Janet wears a cloak of gloomy realism, until one summer when she learns of a new pill that offers even confirmed cynics a short-term taste of happiness. Her family stages an intervention, her boyfriend leaves her, and she decides to take the pill to get through the Christmas holiday. What follows is life-changing for all concerned, in ways no one expected.
The narrative voice of Janet in Britsch’s debut novel is a skin-tingling combination of new and necessary ... The joy of Janet’s narration is in her self-acceptance, which results in surprising notes of humor and profound truths ... This book and this character are radical, and readers are likely to feel a relief at reading the thoughts they’ve had but not spoken.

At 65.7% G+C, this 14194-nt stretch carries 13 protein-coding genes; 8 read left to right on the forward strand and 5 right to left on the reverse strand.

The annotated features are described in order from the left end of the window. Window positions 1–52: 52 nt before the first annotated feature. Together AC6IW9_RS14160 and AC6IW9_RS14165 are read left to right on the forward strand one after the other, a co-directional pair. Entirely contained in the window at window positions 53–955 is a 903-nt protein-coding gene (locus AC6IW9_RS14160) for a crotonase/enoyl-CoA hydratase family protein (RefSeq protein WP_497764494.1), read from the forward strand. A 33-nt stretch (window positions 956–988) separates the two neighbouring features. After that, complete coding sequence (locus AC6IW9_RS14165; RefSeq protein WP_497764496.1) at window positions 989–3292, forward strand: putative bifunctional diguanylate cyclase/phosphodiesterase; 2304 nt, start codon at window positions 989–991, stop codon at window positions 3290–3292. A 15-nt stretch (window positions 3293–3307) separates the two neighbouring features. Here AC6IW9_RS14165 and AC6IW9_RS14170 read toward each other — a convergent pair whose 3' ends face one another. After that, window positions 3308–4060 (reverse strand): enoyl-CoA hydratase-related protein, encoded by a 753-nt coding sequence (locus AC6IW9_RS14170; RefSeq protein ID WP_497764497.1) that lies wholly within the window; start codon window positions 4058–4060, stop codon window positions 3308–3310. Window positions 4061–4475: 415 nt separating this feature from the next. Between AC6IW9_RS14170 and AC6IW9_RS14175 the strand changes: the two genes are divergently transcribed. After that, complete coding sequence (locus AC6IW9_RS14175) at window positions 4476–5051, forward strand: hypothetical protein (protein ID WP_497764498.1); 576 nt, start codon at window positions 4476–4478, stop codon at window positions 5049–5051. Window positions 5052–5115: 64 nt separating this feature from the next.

In Britsch’s darkly comic debut, a deadpan, abrasive narrator muses on her depression ... Preternaturally self-aware, Janet has a gift for homing in on her own emotional state and everyone else’s, which Britsch renders in rueful, knowing prose that may land or miss, depending on if the reader can relate to pronouncements such as 'the cool kids call it melancholia, because of that Lars von Trier movie.' Still, Britsch’s monologue about the experience of unhappiness is undeniably infectious.